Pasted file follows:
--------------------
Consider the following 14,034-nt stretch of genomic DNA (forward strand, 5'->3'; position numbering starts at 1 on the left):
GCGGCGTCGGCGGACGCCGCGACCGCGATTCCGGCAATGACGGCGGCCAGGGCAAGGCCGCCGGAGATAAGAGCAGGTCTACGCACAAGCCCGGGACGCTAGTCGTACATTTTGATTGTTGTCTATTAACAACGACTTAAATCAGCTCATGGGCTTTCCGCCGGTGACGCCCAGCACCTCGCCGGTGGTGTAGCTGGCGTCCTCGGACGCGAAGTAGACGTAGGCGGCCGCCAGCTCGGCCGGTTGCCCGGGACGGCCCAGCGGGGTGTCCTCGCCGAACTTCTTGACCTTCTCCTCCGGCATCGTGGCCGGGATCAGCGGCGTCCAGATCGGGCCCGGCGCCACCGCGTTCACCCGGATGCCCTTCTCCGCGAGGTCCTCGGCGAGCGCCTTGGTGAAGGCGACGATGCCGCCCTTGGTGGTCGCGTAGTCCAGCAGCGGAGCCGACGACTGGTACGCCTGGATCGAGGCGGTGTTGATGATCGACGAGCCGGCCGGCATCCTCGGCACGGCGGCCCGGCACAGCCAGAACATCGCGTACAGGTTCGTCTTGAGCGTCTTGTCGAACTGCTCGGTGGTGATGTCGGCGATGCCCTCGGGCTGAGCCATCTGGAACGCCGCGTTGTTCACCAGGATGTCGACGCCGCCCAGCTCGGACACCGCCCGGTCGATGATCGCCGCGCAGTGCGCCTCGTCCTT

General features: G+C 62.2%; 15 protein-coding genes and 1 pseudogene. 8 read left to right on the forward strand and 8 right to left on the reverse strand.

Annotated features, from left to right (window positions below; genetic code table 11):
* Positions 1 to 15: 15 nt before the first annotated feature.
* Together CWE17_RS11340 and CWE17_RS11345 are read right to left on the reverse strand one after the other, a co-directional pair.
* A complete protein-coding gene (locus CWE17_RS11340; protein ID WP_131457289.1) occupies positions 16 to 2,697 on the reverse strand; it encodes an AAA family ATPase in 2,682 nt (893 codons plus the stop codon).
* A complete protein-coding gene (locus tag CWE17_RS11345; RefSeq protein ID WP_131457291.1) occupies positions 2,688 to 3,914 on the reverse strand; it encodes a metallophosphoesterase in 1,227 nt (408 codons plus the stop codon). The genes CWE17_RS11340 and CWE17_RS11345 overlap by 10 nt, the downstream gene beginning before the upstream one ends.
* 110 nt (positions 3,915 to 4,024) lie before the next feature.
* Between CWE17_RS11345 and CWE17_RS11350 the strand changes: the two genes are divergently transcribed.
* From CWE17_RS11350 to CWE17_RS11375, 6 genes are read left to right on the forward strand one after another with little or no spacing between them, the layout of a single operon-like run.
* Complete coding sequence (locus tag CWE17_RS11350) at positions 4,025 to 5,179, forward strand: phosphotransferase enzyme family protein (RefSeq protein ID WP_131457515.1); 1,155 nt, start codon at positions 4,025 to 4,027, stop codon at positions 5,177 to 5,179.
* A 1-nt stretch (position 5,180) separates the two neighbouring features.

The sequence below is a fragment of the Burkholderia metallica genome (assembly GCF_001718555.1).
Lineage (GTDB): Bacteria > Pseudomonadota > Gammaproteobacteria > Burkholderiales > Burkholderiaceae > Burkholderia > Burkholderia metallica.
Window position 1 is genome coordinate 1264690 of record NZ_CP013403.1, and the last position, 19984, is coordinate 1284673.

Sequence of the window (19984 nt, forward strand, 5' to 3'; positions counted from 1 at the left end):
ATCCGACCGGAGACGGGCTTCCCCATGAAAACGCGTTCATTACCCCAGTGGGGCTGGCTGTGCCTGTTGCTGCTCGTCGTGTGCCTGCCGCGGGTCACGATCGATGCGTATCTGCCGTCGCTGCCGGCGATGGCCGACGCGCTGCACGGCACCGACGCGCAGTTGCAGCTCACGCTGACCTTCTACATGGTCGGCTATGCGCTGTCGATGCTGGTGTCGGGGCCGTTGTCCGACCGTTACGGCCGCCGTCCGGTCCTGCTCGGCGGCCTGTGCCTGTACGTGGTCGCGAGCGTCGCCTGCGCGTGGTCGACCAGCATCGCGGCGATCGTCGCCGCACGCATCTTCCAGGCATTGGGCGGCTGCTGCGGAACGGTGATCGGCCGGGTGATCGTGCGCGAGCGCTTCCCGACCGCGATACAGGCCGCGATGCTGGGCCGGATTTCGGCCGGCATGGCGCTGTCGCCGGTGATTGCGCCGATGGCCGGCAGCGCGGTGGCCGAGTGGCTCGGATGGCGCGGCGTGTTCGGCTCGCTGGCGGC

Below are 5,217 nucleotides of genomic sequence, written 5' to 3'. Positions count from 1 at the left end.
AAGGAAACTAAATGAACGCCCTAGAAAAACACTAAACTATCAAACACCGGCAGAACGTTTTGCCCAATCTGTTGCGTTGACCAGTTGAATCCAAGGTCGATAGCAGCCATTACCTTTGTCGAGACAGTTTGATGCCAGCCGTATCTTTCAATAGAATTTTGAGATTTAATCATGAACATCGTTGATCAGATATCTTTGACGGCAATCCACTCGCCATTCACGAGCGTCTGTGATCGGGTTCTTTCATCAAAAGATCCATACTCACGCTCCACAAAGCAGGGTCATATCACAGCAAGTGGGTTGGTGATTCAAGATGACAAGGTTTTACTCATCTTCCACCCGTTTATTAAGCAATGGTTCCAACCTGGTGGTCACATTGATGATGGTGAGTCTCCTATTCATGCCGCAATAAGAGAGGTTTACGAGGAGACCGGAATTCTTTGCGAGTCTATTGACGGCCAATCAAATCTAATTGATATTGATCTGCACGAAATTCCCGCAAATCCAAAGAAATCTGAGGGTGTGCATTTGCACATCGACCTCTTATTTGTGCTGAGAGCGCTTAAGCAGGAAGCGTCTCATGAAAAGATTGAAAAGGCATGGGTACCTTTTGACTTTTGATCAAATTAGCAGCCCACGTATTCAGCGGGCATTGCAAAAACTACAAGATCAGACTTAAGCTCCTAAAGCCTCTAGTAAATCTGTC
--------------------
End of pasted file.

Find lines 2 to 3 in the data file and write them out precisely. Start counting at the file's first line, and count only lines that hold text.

GCGGCGTCGGCGGACGCCGCGACCGCGATTCCGGCAATGACGGCGGCCAGGGCAAGGCCGCCGGAGATAAGAGCAGGTCTACGCACAAGCCCGGGACGCTAGTCGTACATTTTGATTGTTGTCTATTAACAACGACTTAAATCAGCTCATGGGCTTTCCGCCGGTGACGCCCAGCACCTCGCCGGTGGTGTAGCTGGCGTCCTCGGACGCGAAGTAGACGTAGGCGGCCGCCAGCTCGGCCGGTTGCCCGGGACGGCCCAGCGGGGTGTCCTCGCCGAACTTCTTGACCTTCTCCTCCGGCATCGTGGCCGGGATCAGCGGCGTCCAGATCGGGCCCGGCGCCACCGCGTTCACCCGGATGCCCTTCTCCGCGAGGTCCTCGGCGAGCGCCTTGGTGAAGGCGACGATGCCGCCCTTGGTGGTCGCGTAGTCCAGCAGCGGAGCCGACGACTGGTACGCCTGGATCGAGGCGGTGTTGATGATCGACGAGCCGGCCGGCATCCTCGGCACGGCGGCCCGGCACAGCCAGAACATCGCGTACAGGTTCGTCTTGAGCGTCTTGTCGAACTGCTCGGTGGTGATGTCGGCGATGCCCTCGGGCTGAGCCATCTGGAACGCCGCGTTGTTCACCAGGATGTCGACGCCGCCCAGCTCGGACACCGCCCGGTCGATGATCGCCGCGCAGTGCGCCTCGTCCTT

General features: G+C 62.2%; 15 protein-coding genes and 1 pseudogene. 8 read left to right on the forward strand and 8 right to left on the reverse strand.